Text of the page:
SMBtech spoke to SAP‘s Irfan Khan who, incredibly eloquently, told us about the company’s new Datasphere product which can gather, combine, store and examine different, historical datasets without losing the original context and metadata that helps define what it is.
You can watch the video below or read the (lightly-edited for clarity) article about it below
Table of Contents
Video interview with Irfan Khan
What’s your name and what do you do?
So firstly, it’s a pleasure to meet you, Nick. My name is Irfan Khan and I’m the President and Chief Product Officer for SAP’s HANA Database and Analytics planning portfolio, which is a, a broad portfolio, which is part of SAP’s business technology platform. These assets have been around in some instances for five+ years. Some of them are relatively new, but, it’s a research and development organization that I run and I have global responsibility for this portfolio.
We’re at your technology tour. What are you showing off that’s cool and interesting?
What I’m sharing, is an update for the Australia and of course, New Zealand region, is that we announced called the SAP Datasphere. Let me just explain the context and why we feel now is a time to announce a product like Datasphere and what it’s built upon.
It’s built upon the BTP services – Business Technology Platform. It’s an aggregation of a variety of different services, which also includes things like integration and extensibility services, automation, AI, etc. And the foundation really is that we talk about customers business context in many ways, if you think about the historical problem, technology in itself has been used to simplify and accelerate productivity for various classes of data. But, the underlying problem is that we always assume that data has to follow the technology.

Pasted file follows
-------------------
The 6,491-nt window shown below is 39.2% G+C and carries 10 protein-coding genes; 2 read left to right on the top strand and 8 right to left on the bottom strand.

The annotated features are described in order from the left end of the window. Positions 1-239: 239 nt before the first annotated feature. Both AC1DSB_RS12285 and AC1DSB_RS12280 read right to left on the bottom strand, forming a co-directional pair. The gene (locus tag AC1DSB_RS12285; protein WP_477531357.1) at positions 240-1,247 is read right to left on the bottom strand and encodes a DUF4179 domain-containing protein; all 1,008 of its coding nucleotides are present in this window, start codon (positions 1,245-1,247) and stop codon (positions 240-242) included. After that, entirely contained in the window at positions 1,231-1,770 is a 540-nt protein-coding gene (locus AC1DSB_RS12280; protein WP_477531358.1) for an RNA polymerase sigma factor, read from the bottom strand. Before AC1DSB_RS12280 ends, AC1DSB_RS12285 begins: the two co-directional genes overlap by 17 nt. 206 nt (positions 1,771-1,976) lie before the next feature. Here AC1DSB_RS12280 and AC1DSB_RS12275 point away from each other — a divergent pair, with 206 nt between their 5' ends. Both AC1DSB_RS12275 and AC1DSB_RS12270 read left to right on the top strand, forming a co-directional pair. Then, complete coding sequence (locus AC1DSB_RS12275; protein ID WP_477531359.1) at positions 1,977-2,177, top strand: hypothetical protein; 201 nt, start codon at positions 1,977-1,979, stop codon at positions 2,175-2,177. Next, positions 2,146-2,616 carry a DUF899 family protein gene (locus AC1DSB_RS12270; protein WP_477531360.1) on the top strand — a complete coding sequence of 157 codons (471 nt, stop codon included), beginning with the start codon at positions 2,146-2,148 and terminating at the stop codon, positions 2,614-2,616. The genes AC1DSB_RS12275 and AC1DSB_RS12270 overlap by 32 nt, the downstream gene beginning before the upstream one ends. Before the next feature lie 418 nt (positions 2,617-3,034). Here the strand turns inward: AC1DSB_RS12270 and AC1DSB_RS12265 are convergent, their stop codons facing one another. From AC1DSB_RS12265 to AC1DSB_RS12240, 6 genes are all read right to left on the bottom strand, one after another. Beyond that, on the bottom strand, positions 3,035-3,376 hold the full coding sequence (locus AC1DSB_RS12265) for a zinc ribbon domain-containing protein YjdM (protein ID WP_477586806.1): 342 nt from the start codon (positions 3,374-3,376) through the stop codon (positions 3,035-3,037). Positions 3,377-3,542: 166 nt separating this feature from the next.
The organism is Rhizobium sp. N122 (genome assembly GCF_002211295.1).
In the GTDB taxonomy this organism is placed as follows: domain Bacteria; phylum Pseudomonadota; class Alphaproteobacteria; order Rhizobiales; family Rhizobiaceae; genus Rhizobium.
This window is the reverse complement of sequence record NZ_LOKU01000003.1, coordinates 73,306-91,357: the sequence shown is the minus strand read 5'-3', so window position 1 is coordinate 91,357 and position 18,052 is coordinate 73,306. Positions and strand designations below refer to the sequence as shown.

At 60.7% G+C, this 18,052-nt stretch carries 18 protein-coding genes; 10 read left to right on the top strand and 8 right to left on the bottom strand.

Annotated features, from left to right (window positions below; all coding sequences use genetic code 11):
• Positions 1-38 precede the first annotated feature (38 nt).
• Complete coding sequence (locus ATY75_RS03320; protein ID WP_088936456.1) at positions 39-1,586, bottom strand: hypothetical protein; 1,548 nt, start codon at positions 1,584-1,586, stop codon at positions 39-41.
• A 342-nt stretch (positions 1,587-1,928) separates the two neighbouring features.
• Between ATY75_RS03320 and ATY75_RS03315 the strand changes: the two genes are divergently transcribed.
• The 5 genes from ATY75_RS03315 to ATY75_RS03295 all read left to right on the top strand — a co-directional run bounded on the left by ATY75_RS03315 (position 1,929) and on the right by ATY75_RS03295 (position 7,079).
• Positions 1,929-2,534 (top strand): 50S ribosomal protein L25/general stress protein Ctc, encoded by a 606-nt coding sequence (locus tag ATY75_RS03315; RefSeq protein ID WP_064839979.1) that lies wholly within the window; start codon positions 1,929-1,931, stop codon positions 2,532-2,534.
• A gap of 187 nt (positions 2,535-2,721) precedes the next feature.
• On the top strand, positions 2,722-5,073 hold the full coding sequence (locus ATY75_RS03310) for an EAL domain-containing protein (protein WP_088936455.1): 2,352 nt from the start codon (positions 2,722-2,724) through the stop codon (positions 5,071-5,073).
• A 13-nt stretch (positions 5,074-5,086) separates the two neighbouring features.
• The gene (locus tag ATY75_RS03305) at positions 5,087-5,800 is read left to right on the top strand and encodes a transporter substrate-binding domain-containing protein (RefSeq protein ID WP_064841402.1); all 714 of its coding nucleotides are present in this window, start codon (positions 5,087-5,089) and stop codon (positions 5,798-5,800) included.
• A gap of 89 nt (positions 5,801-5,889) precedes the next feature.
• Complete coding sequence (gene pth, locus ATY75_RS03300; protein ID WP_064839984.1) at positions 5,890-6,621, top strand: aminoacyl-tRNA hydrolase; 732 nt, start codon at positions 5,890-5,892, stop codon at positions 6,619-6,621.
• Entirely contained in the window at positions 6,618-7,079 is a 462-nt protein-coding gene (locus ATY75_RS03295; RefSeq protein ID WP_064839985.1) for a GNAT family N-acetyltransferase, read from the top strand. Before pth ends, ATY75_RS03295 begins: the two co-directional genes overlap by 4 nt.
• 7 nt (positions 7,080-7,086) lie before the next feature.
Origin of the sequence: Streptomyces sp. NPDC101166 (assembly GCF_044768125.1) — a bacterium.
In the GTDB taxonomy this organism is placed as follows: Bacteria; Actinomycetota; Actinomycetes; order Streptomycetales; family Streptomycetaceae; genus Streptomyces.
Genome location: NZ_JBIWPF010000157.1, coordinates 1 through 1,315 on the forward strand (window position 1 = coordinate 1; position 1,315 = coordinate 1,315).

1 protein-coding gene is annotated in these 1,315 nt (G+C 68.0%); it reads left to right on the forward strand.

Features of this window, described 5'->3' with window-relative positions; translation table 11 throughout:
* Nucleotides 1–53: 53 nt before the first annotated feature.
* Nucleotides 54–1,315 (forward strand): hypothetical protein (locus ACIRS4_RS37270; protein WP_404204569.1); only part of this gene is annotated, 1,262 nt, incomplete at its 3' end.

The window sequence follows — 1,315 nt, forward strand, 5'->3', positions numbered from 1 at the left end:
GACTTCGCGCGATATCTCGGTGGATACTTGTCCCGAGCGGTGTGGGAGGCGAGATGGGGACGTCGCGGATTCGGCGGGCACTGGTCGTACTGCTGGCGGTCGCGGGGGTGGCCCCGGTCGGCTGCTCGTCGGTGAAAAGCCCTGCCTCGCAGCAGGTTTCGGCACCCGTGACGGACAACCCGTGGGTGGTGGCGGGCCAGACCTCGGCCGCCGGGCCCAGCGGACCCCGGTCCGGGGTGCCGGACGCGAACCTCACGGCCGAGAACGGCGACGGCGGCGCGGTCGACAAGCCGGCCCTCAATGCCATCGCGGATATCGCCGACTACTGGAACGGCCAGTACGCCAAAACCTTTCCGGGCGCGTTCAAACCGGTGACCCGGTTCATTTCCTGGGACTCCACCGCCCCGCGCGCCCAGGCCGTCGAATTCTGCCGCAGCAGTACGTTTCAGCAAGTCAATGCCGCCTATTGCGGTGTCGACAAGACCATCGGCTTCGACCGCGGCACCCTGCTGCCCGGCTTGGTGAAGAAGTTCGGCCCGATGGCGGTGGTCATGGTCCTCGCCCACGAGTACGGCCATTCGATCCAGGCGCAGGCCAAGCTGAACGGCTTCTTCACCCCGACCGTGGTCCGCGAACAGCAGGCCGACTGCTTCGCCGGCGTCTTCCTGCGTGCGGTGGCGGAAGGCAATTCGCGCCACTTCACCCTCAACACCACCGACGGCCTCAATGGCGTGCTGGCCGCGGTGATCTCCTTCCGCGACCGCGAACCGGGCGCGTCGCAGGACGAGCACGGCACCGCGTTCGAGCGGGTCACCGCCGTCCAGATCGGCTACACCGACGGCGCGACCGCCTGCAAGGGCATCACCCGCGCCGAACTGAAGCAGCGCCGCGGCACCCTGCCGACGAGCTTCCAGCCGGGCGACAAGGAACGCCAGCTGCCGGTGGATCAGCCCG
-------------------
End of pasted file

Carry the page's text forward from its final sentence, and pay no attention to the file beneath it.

Imagine that you’ve got a new data warehouse in an historical on-premises environment. You almost exclusively have to move the data to those environments in order to be able to take any advantage. What happens in that particular case is that the source systems that you extracted the data from typically would’ve had the context of that data, the metadata associated with the business foundations or where the data came from.
So, automatically you’re almost paying a, a tax, an egress tax, but beyond an egress tax, you’re paying very much a productivity tax because you no longer can have the business context of that data. So with SAP’s Datasphere, it comes under the umbrella of business data fabric architecture. And, essentially what that means, is that it allows for federation of data. So, imagine that you’ve still got the data in those source systems, whatever the underlying SAP source systems may be or non-SAP systems.
And going through this one virtual business data fabric layer, you’re able to reconstitute all of that business context independently, wherever the data resides. You don’t need to physically move the data in order to be able to have additional value. So, in other words, you can use the data in the most appropriate technology, don’t necessarily need to be re-platforming it into a separate new consolidated environment. And by doing so, it means that you can drive a far greater level of product productivity and greater use-cases for customers. And all you’re effectively having to deal with there right now is the business value, not the underlying plumbing and the integration data after the event.
Where does all this data get moved to? Will it be somewhere like the hyperscalers and the big clouds?
You look at any conventional customer landscape, it pretty much is all of the above. You’ll have data residing in the public cloud, pick any of the hyperscalers, you’ll have of course the on-premise assets, which are never going away anytime soon. And then, even maybe a private cloud as well. So, typically the data would be across a heterogeneous environment of many, many different locations and potential different technologies that are being used to manage, persist, and store that information. And as I said, the big thing with the business data fabric is we are not asking or forcing a customer to have to reconstitute all the movement of that data now into the Datasphere as if as if it was a physical technology layer.
This is a virtual business tech, a business-fabric layer. So, the data still sits in all of the environments that you just described, but you are actually able to take benefit from a rich experience of governed data – trustful data – where you can actually keep the preservation of all the business context without having to physically move it to yet another technology layer to be able to do that integrated reporting that you may be seeking from the overarching business case.